Criminals will continue to use Zeus Trojan, expert says

Even after recent arrests, the Zeus Trojan is a popular tool for stealing money online

Despite dozens of recent arrests targeting large online fraud organizations, other criminals are continuing to use the Zeus Trojan and other Web tools to steal identities and money from Internet users, one cybersecurity expert said Tuesday.

The arrests last week of dozens of people in the U.S., U.K. and Ukraine were a "massive coup" for law enforcement, said Patrick Peterson, CEO of Authentication Metrics, an e-mail authentication vendor. Those connected are suspected of being part of a huge criminal organization that has stolen about US$70 million from small businesses and other organizations in the U.S.

"This is really a breath of fresh air and a great success after a long time and a lot of frustration," Peterson said during a presentation at a meeting of the Messaging Anti-Abuse Working Group in Arlington, Virginia. "The good news is that we're seeing some great progress from law enforcement."

The not-so-good news is that it's easy and relatively inexpensive for prospective criminals to launch their own online fraud operation, Peterson said. The Zeus Trojan, a highly configurable piece of malware designed to steal personal information, is available for sale at several websites where cybercriminals gather, and there are dozens of versions available, he said.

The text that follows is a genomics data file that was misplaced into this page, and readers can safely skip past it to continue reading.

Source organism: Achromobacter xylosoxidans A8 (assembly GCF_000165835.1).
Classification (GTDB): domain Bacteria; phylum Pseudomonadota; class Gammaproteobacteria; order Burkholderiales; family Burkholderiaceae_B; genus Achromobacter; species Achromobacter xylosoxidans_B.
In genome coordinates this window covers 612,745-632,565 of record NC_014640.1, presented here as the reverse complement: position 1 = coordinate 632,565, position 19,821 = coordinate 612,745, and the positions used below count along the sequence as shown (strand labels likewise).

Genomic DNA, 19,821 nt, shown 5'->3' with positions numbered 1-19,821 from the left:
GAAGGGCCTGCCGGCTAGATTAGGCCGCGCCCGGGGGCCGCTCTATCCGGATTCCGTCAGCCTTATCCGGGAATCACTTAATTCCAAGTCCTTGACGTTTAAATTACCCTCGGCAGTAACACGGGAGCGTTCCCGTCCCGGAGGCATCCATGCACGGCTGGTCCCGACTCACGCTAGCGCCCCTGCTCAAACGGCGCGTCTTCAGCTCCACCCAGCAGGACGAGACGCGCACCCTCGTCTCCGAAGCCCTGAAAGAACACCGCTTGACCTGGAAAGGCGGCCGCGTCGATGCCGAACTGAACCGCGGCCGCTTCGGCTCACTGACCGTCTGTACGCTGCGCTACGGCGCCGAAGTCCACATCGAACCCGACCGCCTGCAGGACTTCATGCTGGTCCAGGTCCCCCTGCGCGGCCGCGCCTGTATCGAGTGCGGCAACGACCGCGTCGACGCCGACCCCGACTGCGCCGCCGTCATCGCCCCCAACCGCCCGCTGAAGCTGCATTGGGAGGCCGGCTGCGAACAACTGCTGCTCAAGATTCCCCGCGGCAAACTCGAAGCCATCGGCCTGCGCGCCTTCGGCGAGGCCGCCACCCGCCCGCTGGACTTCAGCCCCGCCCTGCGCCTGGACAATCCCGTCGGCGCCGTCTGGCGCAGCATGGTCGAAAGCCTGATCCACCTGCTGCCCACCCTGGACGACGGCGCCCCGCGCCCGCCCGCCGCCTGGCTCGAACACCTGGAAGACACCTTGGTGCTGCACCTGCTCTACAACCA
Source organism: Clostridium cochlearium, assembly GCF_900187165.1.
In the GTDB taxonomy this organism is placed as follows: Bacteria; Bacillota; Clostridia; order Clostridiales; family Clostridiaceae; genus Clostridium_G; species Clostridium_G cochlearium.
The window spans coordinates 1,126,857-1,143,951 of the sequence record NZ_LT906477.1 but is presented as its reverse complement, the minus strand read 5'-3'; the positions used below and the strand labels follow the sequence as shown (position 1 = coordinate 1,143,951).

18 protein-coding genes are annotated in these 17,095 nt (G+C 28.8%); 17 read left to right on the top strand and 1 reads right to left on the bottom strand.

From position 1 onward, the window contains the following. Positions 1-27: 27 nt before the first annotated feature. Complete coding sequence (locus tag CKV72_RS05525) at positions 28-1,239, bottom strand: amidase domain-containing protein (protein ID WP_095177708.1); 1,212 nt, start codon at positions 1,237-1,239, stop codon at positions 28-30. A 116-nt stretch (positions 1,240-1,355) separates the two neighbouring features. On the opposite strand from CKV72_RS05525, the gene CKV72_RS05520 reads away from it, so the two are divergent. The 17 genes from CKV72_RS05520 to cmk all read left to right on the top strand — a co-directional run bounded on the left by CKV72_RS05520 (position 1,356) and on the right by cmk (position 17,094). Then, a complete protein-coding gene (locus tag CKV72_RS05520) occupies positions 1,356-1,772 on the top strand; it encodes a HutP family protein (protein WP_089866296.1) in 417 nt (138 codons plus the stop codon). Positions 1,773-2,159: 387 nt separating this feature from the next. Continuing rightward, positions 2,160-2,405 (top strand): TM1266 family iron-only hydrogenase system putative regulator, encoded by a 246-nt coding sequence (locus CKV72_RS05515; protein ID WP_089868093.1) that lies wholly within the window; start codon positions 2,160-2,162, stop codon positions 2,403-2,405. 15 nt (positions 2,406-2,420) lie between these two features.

In addition, Fragus, and other exploit kits, make it easy for cybercriminals to target specific vulnerabilties that may be on a computer, he said. And vulnerabilities in servers and browsers make it easy for criminals to hijack legitimate websites and send Web users to sites where they unknowingly download malware.

Fragus gives criminals a simple interface to check which applications they want to target, said Peterson, a Cisco Systems fellow. The exploit kit includes a reporting tool connected back to developers so that users can ask them to target new applications or operating systems, he said.

For an investment of about $2,500, a criminal could buy versions of Zeus and Fragus and get a thriving online fraud operation running, Peterson said.

These new cybercriminals have sophisticated systems in place to measure the success of their tools. Data later obtained from the Russian makers of the Mpack malware kit, which began appearing in 2006, showed that more than 13 percent of the computers in the U.S. that went to a defaced website became infected. More than 20 percent of the computers from Japan and Germany became infected when encountering Mpack malware, and more than 50 percent of computers in Romania became infected, Peterson said.

In addition, cybercriminals continue to use spamming tools to drive traffic to phishing websites, as well as affiliate programs with partners linking to exploited websites, he said. Many large criminal operations are using so-called money mules, people in targeted countries who will wire stolen money back to criminals overseas, he said. U.S. Federal Bureau of Investigation officials said the Ukrainian Zeus operation employed about 3,500 money mules in the U.S.

Money mules are needed, because a U.S. cybercriminal targeting U.S. residents would be "rich for a day" before the FBI showed up at his house, Peterson said. With a money mule operation, it's more difficult to track the money, with dozens of mules sending small amounts of money from multiple wiring locations.

Grant Gross covers technology and telecom policy in the U.S. government for The IDG News Service. Follow Grant on Twitter at GrantGross. Grant's e-mail address is

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